After years of frustrations, the city has finally taken control of the long-embattled McClung Warehouses at 517-25 W. Jackson Ave., buying them for $1.45 million. In a hastily convened conference Tuesday evening, Mayor Madeline Rogero announced the city will be seeking proposals from developers, soon after the purchase is approved by City Council.
The phrase “McClung Warehouses” has long guaranteed headaches for preservationists and downtown boosters. Located alongside the rail yards between Broadway and Gay, they’d been the subject of repeatedly promised but apparently frustrated renovation efforts for about nine years before they went up in flames in early 2007. That fire destroyed the largest of the brick buildings. Since then, the two remaining have been tangled in lawsuits and a bankruptcy.
Meanwhile, despite the stubborn eyesore, positive things have been happening on West Jackson, on either side of the McClung plot. Dewhirst Properties is nearly finished renovating the Armature Building and a string of residential and retail spaces on the Gay Street side, while on the Broadway side, Conversion Properties’ six-floor Southeastern Glass building has become one of downtown’s most striking residential redos—while across the street even an abandoned filling station has become a popular pub.
As that neighborhood improves dramatically, the McClung property has remained a missing link. It doesn’t help that these obviously vacant buildings are also among the downtown buildings most conspicuous from Interstate 40. The city’s been working behind the scenes with Knoxville’s Community Development Corp. and with bankruptcy attorneys and trustees representing the former owner, trying to unravel a tangle further complicated by the recession.
Most of the buildings were built to house C.M. McClung & Co., a hardware firm, liberally defined. Founded by Calvin M. McClung (1855-1919), the major wholesale company supplied everything from hand tools to heavy machinery, plus plows, rifles, fences, etc., eventually doing enough of a consumer-goods mail-order-catalog business that it became a regional answer to Sears, Roebuck. McClung remained at the site until finally going out of business in the early 1980s. The buildings hosted a few other businesses after that, including an electronics firm, but by the 1990s were mostly vacant, with the notable exception of respected cabinetmaker Ernie Gross.
Would-be developer Mark Saroff originally proposed an admirably unusual plan for the buildings, using low-income tax credits to create a mixed-income housing project. It would have been one of downtown’s biggest and most affordable residential projects. Saroff did substantial work on the interior of the buildings—then stalled, apparently unable to complete the work, but unwilling to sell.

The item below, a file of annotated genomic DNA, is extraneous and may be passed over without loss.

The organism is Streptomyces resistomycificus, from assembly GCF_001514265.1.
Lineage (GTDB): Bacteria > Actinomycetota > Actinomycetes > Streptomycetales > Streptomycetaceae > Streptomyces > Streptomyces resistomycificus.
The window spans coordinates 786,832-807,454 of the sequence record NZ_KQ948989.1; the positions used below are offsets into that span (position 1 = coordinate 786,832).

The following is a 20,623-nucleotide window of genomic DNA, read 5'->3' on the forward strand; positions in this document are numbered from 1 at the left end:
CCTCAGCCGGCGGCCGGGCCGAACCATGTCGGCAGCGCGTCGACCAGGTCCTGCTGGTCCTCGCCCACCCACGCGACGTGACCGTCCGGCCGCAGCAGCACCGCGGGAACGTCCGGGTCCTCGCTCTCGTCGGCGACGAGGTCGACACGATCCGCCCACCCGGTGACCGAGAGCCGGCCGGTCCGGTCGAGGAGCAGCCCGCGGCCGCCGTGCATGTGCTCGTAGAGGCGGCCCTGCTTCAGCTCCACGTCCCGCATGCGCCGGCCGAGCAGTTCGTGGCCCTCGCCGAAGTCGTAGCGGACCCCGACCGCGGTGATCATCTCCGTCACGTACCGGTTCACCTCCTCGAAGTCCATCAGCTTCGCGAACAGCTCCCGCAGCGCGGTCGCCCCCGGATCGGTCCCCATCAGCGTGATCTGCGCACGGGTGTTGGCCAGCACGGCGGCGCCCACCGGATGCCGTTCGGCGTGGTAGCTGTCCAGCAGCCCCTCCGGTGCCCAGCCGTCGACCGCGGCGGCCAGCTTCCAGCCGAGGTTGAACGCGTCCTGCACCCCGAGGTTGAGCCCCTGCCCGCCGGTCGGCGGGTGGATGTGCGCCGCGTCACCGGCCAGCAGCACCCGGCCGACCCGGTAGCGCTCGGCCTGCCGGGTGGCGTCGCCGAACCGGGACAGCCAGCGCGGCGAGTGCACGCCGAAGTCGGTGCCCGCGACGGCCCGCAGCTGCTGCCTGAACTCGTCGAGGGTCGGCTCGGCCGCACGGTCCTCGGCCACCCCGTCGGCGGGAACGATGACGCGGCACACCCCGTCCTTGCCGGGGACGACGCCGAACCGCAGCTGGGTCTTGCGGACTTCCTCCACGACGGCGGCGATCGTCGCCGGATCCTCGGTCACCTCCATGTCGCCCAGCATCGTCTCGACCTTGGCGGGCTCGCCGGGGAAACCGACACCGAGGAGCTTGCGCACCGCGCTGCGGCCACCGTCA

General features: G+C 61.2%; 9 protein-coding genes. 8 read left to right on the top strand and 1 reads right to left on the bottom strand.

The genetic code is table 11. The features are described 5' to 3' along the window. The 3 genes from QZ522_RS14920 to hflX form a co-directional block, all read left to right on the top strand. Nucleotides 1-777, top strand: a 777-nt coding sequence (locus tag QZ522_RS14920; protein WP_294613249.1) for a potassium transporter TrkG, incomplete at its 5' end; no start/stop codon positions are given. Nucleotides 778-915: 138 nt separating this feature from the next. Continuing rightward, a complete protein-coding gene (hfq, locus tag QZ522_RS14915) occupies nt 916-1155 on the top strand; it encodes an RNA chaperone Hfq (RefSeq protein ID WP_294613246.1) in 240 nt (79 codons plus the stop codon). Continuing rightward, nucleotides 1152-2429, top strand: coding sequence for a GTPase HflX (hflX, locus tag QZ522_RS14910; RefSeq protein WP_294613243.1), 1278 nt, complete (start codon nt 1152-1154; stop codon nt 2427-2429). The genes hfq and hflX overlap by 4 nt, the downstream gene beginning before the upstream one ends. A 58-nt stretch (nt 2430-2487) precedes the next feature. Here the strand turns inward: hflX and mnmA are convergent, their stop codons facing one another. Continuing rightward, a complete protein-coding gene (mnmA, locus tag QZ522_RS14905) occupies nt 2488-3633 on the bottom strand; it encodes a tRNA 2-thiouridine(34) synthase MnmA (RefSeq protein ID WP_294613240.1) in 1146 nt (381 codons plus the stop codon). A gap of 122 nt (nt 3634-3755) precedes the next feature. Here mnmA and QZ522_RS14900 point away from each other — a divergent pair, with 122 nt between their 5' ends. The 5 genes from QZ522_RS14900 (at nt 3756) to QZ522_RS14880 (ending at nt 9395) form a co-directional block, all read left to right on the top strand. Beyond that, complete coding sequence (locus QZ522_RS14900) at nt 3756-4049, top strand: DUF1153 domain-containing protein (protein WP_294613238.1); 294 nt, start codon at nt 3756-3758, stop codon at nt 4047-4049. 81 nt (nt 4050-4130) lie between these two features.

The buildings were briefly a property-rights cause celebre, with some pundits and politicians (among them then-Rep. Stacey Campfield) hailing Saroff’s right to proceed with his properties at his own pace. Then, six and a half years ago, a spectacular fire broke out. Ascribed, uncertainly, to vagrants seeking heat, the biggest inferno seen downtown in several decades destroyed the largest, oldest, and fanciest of the buildings, those that made up the original part of the Victorian-era wholesale firm. The oldest dated to 1893, the high point of the Richardsonian Romanesque style of Victorian commercial architecture. The fire also destroyed the workshop of respected cabinetmaker Ernie Gross, who has since moved his operation to Clinton.
What remained were two vacant buildings, one built in 1911, one in 1927, six stories and four stories, respectively, on the Jackson Avenue elevation, which is shorter than the railroad-yard side. The newer building was long home to the Crane Co., a plumbing and mill-supplies wholesaler, for some decades before it was acquired by McClung in the 1960s, and still shows the Crane name in marble on its facade. (That building is also the location of an unusual 1981 mural that was the subject of a recent Secret History column.) About 1.7 acres are involved.
That stretch of West Jackson presents an interesting urban-design problem: there are no intersections at all between Gay and Broadway, and a very steep slope on Jackson’s south side, which once featured a very long staircase up to Vine Street. It’s downtown’s longest block. But it may play a key role as part of the elusive pedestrian corridor between the Old City and World’s Fair Park—which, on a map, aren’t very far apart at all.
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